It was a little misleading of me to tweet the above photo from the Gremlin Theatre with the caption, “I’m about to see a classic of existentialist theater. The audience looks just as you’d expect.” After all, I was the first person in line when the house opened. But at the 5:30 performance of the Gonzo Group’s Minnesota Fringe Festival production of Box and Quotations from Chairman Mao Tse-Tung on Wednesday, I was still ultimately only one of four people in the audience.
Though the sparse turnout probably disappointed the producers, I can’t imagine it shocked them. The relatively new company specializes in producing uncompromising experimental works from the mid-20th century, and that kind of material almost dares the audience to disappear. It’s a strong drink of theater that’s enormously important—that’s why I made a point to see Box and Quotations at the Fringe—but it’s not for everyone. In fact, some of it is hardly for anyone.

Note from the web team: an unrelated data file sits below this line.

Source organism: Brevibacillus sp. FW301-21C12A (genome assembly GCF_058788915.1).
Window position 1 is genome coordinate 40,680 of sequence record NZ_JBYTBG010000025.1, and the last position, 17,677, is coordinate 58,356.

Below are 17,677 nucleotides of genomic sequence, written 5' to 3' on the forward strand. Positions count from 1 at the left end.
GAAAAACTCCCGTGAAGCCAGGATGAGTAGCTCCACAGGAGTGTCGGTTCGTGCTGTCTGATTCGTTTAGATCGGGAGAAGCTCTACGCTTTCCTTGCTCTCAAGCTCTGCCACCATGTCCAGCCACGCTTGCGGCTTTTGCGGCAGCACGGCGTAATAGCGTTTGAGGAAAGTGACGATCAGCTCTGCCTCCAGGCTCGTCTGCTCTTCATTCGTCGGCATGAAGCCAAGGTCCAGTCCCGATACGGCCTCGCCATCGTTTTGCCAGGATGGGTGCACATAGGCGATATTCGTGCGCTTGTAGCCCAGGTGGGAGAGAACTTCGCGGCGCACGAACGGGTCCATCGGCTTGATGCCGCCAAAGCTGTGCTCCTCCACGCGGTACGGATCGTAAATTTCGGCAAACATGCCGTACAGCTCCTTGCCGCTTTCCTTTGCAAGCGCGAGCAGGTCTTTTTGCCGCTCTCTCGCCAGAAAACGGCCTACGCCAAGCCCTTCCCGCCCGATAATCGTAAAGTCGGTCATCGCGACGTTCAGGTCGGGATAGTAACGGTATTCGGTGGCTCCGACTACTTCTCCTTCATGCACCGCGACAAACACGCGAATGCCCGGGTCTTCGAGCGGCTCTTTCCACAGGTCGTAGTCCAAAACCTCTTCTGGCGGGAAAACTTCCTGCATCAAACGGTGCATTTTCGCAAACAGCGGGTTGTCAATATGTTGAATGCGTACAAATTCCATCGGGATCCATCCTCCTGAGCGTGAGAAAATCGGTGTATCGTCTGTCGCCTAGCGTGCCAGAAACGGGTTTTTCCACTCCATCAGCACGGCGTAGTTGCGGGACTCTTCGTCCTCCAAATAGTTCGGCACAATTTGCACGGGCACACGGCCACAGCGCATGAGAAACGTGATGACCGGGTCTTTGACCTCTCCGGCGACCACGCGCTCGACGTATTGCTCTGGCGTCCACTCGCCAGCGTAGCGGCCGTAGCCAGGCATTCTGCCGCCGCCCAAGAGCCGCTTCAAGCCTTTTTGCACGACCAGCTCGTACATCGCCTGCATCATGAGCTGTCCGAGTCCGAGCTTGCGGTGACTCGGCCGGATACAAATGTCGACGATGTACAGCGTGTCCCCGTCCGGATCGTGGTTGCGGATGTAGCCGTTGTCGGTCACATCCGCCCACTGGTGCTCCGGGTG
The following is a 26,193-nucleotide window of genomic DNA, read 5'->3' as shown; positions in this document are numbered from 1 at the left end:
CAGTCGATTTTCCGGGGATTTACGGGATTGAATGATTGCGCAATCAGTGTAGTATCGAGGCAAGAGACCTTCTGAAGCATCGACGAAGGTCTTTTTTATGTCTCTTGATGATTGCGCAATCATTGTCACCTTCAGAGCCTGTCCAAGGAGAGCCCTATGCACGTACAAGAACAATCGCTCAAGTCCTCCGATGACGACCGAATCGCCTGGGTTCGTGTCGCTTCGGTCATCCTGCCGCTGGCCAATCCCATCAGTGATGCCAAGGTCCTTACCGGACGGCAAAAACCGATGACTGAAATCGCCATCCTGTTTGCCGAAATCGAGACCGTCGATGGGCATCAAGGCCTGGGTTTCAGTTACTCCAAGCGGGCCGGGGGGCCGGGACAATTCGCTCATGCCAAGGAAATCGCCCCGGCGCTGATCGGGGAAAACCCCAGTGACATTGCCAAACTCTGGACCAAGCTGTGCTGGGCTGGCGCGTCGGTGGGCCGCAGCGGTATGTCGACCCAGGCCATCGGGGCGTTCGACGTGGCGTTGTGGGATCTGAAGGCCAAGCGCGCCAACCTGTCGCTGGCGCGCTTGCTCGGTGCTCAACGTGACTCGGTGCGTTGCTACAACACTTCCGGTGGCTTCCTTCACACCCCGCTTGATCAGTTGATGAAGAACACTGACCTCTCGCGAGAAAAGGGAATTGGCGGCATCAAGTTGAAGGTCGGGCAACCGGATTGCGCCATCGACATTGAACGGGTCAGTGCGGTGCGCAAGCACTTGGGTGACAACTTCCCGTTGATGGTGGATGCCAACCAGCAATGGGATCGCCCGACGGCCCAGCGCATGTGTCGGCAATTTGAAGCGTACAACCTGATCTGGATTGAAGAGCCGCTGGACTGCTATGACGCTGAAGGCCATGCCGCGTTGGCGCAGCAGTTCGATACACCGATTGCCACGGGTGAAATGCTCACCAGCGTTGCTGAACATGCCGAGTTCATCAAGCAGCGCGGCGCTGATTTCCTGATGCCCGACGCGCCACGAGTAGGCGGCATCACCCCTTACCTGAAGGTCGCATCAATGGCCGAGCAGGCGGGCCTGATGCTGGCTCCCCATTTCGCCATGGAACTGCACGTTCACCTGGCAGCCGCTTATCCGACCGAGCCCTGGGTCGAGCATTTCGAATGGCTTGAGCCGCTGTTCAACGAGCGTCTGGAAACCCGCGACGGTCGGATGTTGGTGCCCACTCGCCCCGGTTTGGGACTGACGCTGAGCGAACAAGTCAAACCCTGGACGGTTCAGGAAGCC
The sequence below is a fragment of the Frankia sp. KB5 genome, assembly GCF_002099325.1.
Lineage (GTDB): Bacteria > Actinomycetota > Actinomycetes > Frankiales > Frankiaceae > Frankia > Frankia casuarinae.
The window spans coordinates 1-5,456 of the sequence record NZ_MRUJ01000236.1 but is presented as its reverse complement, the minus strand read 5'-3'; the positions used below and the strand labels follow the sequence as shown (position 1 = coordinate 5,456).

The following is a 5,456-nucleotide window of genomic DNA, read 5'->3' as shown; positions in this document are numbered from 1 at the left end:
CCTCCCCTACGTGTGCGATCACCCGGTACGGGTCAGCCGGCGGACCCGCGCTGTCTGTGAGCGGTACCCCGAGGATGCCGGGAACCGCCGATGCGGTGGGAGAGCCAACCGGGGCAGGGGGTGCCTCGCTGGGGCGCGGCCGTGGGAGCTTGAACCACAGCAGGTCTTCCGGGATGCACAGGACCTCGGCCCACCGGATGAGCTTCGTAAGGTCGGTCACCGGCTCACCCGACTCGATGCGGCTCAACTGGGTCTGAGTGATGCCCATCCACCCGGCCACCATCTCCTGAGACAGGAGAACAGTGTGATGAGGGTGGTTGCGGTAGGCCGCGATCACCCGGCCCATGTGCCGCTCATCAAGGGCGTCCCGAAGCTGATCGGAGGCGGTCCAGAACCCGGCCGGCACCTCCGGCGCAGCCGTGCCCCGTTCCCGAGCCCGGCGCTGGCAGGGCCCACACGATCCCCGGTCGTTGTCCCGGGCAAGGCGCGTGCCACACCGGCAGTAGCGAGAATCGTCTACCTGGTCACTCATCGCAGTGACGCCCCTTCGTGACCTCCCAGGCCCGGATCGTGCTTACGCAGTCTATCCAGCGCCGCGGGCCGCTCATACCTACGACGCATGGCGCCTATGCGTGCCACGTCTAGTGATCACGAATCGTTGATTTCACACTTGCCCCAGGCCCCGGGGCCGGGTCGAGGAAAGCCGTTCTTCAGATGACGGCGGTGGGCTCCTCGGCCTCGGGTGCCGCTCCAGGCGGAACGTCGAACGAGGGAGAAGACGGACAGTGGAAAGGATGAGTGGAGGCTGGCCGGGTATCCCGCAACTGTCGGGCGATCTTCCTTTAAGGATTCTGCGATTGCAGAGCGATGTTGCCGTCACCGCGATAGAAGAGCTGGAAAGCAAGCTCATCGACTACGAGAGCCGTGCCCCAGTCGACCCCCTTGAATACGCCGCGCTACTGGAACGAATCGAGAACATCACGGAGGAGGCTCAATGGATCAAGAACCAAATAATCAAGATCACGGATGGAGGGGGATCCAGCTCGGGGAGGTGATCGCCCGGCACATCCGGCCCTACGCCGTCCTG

Box and Quotations are two separate but interrelated plays by Edward Albee. The Gonzo Group performs them, as Albee suggested, “enmeshed”—first Box, then Quotations (which contains excerpts from Box), and then a return to Box. This is Albee at his thorniest: don’t expect Virginia Woolf. Box features no actors onstage at all, and the four characters in Quotations recite their lines in turn, not in dialogue. The characters’ lines seem to bear no obvious relationship to the other characters’ lines; it’s left up to the viewer to muse upon the relationships among the characters.
Like the Gonzo Group’s other productions (see my reviews of their No Exit and Waiting for Godot), Box and Quotations is (are?) performed with conviction and skill on a bare-bones set. In casting (click here for their explanation of why they don’t name names among members of their creative team), the producers depart in interesting ways from Albee’s instructions: young women play both Mao (whom Albee specified “should be played, ideally, by an Oriental actor who resembles Mao”) a character referred to in the script as “the Old Woman.” If there’s anyone else within 100 miles of the Twin Cities who cares to further consider the implications of this casting, you were probably at the show, so I’ll let you discuss amongst yourselves.